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The award from TechConnect also recognizes Melissa Reynolds, assistant professor of Chemistry, for research on the body’s acceptance of materials such as catheters, stents and surgical meshes.
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“Wounds that do not heal and medical implants that are rejected by the body create huge risks for patients beyond the initial wound and surgical procedure, including infections, cell death, limb loss, cardiovascular conditions, secondary injuries, diseases and more,” Reynolds said. “It’s imperative to find innovative solutions.”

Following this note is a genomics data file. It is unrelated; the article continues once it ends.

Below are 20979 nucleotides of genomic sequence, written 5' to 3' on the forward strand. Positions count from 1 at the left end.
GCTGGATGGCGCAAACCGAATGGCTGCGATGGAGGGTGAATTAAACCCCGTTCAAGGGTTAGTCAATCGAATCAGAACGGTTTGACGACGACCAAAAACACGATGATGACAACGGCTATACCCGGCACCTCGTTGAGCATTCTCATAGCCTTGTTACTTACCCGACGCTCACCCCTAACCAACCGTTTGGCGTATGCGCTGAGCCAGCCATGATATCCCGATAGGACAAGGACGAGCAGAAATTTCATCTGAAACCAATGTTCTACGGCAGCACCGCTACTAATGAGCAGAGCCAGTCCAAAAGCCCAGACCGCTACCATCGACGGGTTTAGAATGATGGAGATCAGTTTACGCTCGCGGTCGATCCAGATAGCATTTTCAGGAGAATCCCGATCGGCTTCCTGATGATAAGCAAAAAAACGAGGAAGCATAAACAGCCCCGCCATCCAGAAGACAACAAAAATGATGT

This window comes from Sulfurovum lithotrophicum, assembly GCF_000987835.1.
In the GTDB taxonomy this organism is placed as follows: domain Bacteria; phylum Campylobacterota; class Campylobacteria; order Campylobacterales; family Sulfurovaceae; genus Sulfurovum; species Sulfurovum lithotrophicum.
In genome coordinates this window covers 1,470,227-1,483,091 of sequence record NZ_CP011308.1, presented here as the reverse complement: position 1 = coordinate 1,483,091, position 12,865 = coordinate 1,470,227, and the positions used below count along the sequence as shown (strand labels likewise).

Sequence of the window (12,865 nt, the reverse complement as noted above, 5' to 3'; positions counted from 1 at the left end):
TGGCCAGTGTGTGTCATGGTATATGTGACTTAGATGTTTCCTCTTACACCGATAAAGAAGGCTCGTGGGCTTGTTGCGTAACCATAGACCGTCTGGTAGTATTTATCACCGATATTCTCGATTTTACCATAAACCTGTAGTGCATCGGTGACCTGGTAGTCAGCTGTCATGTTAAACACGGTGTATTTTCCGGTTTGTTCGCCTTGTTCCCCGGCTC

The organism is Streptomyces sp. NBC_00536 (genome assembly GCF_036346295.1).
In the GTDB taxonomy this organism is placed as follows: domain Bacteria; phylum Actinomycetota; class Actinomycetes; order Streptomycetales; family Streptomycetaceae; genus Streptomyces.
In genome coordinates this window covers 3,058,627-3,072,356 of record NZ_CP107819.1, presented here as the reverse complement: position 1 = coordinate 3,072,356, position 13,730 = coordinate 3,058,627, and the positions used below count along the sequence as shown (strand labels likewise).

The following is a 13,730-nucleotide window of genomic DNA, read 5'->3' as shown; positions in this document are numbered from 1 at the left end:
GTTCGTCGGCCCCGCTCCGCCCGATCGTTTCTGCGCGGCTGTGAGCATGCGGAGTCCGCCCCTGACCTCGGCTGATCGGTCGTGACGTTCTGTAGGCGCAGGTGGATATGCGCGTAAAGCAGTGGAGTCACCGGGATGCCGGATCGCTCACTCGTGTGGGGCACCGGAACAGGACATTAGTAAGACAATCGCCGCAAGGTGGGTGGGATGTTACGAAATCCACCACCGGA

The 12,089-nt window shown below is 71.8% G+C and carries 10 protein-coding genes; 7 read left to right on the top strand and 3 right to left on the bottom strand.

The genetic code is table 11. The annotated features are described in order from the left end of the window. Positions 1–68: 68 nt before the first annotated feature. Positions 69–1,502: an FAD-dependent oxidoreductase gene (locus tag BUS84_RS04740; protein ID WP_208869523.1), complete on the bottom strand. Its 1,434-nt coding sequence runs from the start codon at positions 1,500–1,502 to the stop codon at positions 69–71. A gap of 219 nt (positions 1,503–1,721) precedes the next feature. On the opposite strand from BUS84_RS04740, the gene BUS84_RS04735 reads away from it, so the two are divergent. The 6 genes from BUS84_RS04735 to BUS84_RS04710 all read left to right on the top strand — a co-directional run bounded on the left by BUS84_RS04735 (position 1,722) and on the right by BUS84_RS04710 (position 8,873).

Reynolds’ research group makes materials embedded with nitric oxide, a powerful, naturally occurring substance within the body that acts to block infections, prevent clotting and boost healthy cell growth.
Reynolds’ work was selected for the National Innovation Summit and Showcase sponsored by TechConnect, a global technology outreach and development organization.